2014 was most remarkable for demonstrating that everything connected to the Internet can, and will be hacked. On daily basis we heard of retailers (Target, Home Depot, Neiman Marcus), financial institutions (Chase), technology companies (Snapchat, eBay, Sony) being hacked. No one is cyber-safe, and the road to the future leads through new cybersecurity technologies beyond current perimeter firewall-like defenses. The coming year will bring significant changes in the industry as it responds to recent increases and sophistication of cyberattacks. We will see better solutions to protect devices and endpoints, advances in the default use of encryption, in authentication schemes, and in BYOD solutions.
    It is being reported that communications technologies are responsible for about 2-4% of all of carbon footprint generated by human activity. This highlights the need to focus on managing these numbers, and Green communications is doing just that. The trend is tackling first mobile networks because of their high energy use. Basestations and switching centers could count for between 60% and 85% of the energy used by an entire communication system. Environmentally friendly batteries, renewable energy sources, and intelligent management of the power systems are some of the proposed solutions. Besides this mobile network focus, there is a 2015 and beyond trend to manage total energy usage, compute-to-consumption ratios and performance KPIs for best in class green operations.
    The indisputable rock-start of devices is the smartphone, and its future can’t be brighter. In 2014 we saw that only a few days after the iPhone 6 was released, there are already articles being written about the next-generation iPhone 7. Size, shape, and capabilities of these ubiquitous communication devices continue evolving, and so are prices which, driven by cost and performance improvements in digital technologies, are falling rapidly. The average selling price of a smartphone went down in 2014, and we expect this to continue in 2015 with low-cost OEMs such as Xiaomi and Lenovo leading the trend.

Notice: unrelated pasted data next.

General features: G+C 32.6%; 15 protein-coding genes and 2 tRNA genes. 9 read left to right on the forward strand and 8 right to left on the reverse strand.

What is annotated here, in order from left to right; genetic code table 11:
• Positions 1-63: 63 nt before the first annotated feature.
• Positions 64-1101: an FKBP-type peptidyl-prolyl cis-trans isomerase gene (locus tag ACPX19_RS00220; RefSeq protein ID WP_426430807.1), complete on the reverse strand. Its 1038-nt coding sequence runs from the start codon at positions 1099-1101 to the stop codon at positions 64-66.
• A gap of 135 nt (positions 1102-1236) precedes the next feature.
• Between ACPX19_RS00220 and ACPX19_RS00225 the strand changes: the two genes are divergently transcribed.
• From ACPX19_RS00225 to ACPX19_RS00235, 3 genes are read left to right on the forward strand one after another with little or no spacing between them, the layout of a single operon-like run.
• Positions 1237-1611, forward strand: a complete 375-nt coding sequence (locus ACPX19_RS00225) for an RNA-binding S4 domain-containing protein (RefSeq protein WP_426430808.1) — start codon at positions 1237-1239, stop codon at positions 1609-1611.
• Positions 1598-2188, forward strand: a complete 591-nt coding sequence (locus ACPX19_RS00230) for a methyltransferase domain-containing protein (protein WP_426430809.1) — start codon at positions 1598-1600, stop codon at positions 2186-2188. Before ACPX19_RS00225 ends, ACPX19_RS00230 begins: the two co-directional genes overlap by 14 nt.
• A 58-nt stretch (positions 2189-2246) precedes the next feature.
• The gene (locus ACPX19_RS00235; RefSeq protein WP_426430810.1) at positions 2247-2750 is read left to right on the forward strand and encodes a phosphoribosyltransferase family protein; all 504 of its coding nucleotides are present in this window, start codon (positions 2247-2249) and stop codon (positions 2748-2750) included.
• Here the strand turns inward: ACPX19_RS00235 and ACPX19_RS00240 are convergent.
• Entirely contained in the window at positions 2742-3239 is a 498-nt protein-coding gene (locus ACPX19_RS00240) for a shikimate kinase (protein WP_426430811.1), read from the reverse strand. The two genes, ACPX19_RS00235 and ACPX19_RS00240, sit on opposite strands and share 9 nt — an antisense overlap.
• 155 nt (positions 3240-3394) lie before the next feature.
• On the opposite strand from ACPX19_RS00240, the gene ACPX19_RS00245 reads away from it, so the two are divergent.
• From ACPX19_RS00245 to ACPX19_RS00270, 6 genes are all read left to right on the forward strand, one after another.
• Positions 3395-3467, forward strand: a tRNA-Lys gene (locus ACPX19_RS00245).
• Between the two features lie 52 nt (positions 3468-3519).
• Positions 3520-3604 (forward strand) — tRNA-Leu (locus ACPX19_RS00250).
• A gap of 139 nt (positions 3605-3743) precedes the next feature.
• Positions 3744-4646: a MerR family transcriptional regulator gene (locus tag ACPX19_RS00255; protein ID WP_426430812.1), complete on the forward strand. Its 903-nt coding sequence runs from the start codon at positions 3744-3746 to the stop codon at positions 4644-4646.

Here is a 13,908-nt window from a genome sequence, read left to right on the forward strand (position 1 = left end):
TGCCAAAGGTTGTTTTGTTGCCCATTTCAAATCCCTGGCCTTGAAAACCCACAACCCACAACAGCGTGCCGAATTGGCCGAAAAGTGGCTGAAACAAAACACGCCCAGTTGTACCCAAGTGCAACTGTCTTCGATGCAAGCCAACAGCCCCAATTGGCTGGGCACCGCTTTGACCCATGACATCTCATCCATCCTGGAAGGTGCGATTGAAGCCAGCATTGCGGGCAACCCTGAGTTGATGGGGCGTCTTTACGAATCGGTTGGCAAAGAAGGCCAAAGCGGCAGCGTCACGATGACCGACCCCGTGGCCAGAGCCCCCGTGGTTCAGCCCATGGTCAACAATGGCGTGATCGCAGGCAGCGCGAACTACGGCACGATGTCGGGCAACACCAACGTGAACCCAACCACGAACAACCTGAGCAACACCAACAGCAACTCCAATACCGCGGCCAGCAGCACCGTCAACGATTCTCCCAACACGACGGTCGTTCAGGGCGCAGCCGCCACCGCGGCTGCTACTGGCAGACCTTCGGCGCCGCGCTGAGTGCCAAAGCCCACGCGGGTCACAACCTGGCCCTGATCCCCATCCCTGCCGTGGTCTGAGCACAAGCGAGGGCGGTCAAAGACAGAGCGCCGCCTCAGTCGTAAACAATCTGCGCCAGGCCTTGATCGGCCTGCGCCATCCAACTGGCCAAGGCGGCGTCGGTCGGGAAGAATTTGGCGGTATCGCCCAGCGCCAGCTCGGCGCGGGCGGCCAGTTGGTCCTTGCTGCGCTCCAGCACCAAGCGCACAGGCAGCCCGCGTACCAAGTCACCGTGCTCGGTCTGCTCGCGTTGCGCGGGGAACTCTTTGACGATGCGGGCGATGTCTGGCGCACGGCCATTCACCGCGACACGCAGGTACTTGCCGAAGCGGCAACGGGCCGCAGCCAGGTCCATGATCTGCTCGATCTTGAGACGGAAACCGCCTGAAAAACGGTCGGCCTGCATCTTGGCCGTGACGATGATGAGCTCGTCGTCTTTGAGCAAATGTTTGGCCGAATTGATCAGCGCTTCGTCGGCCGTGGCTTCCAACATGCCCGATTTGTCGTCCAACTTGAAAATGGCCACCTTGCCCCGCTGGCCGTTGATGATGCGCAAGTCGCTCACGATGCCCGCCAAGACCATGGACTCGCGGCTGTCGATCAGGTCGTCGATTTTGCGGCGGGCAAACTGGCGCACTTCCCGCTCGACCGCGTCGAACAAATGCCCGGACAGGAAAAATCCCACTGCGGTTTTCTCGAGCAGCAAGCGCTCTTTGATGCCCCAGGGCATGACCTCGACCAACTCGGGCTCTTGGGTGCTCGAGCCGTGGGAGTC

Beyond smartphones, tablets, connected sensors and body-worn wearables will also make headlines. Connected sensors will find their way into vehicles (smartcards), into urban areas (smartcies) and into our infrastructure (smartgrid).

    The Internet has been operating since its inception under “open” principles, i.e. an open standards-based network that treats all traffic in roughly the same way, i.e. no connection blocking, bandwidth transparency, universal connectivity, and best effort service. Can these principles be sustained in a new word of data-hungry applications and services? Is regulation needed to prevent traffic throttling, unfair raise of fees, and construction of preferential high-speed Internet lanes? In 2014, Network Neutrality (NetNeutrality) discussions covered these questions in the context of ISPs transit and peering, and CDNs. Governments and institutions around the world will continue working on it during 2015. They will also be working on the Internet governance transition plan as current ICANN framework is set to expire in October.
    Molecular communication is an emerging paradigm where bio-nanomachines (e.g., artificial cells, genetically engineered cells) communicate to perform coordinated actions. Unlike traditional communication systems which utilize electromagnetic waves, molecular communications utilize biological molecules both as carriers and as information. The advantages provided by this “molecular” approach to communications are size, biocompatibility, and biostability. Examples of applications are drug delivery system (DDS), bio-hybrid implants, and lab-on-a-chip (LoC) systems. This trend is not ready for mass market but with an approach so radically different to Today’s communications, following its developments is a must.